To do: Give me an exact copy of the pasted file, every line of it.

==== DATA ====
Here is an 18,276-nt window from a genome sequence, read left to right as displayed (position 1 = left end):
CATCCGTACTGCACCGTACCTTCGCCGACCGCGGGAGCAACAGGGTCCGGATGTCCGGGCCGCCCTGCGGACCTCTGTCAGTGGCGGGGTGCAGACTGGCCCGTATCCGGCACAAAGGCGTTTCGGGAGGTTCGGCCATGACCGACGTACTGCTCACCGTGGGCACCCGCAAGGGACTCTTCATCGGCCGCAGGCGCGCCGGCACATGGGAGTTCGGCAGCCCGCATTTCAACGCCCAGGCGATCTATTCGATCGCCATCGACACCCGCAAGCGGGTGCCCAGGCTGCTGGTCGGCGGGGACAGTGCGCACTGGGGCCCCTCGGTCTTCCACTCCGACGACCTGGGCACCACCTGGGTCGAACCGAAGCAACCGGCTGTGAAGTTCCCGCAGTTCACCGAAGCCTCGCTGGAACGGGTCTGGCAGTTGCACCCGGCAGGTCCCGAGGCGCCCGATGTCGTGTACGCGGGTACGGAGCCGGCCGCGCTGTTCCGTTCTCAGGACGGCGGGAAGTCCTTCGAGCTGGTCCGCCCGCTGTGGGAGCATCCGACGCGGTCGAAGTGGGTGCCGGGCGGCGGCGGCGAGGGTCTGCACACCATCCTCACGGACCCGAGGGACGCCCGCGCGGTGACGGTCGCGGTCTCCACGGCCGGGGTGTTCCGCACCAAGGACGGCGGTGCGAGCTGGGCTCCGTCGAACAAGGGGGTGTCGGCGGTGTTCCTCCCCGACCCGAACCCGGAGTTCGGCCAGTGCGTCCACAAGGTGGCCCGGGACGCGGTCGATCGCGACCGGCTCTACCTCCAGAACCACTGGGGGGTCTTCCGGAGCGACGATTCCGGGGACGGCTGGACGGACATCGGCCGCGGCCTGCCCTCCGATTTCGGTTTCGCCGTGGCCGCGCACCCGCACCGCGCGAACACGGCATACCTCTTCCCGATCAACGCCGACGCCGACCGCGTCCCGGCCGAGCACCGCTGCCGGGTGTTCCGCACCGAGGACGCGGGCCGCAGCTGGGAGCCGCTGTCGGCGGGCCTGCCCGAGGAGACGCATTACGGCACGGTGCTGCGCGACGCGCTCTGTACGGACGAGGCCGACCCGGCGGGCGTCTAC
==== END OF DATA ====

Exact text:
Here is an 18,276-nt window from a genome sequence, read left to right as displayed (position 1 = left end):
CATCCGTACTGCACCGTACCTTCGCCGACCGCGGGAGCAACAGGGTCCGGATGTCCGGGCCGCCCTGCGGACCTCTGTCAGTGGCGGGGTGCAGACTGGCCCGTATCCGGCACAAAGGCGTTTCGGGAGGTTCGGCCATGACCGACGTACTGCTCACCGTGGGCACCCGCAAGGGACTCTTCATCGGCCGCAGGCGCGCCGGCACATGGGAGTTCGGCAGCCCGCATTTCAACGCCCAGGCGATCTATTCGATCGCCATCGACACCCGCAAGCGGGTGCCCAGGCTGCTGGTCGGCGGGGACAGTGCGCACTGGGGCCCCTCGGTCTTCCACTCCGACGACCTGGGCACCACCTGGGTCGAACCGAAGCAACCGGCTGTGAAGTTCCCGCAGTTCACCGAAGCCTCGCTGGAACGGGTCTGGCAGTTGCACCCGGCAGGTCCCGAGGCGCCCGATGTCGTGTACGCGGGTACGGAGCCGGCCGCGCTGTTCCGTTCTCAGGACGGCGGGAAGTCCTTCGAGCTGGTCCGCCCGCTGTGGGAGCATCCGACGCGGTCGAAGTGGGTGCCGGGCGGCGGCGGCGAGGGTCTGCACACCATCCTCACGGACCCGAGGGACGCCCGCGCGGTGACGGTCGCGGTCTCCACGGCCGGGGTGTTCCGCACCAAGGACGGCGGTGCGAGCTGGGCTCCGTCGAACAAGGGGGTGTCGGCGGTGTTCCTCCCCGACCCGAACCCGGAGTTCGGCCAGTGCGTCCACAAGGTGGCCCGGGACGCGGTCGATCGCGACCGGCTCTACCTCCAGAACCACTGGGGGGTCTTCCGGAGCGACGATTCCGGGGACGGCTGGACGGACATCGGCCGCGGCCTGCCCTCCGATTTCGGTTTCGCCGTGGCCGCGCACCCGCACCGCGCGAACACGGCATACCTCTTCCCGATCAACGCCGACGCCGACCGCGTCCCGGCCGAGCACCGCTGCCGGGTGTTCCGCACCGAGGACGCGGGCCGCAGCTGGGAGCCGCTGTCGGCGGGCCTGCCCGAGGAGACGCATTACGGCACGGTGCTGCGCGACGCGCTCTGTACGGACGAGGCCGACCCGGCGGGCGTCTAC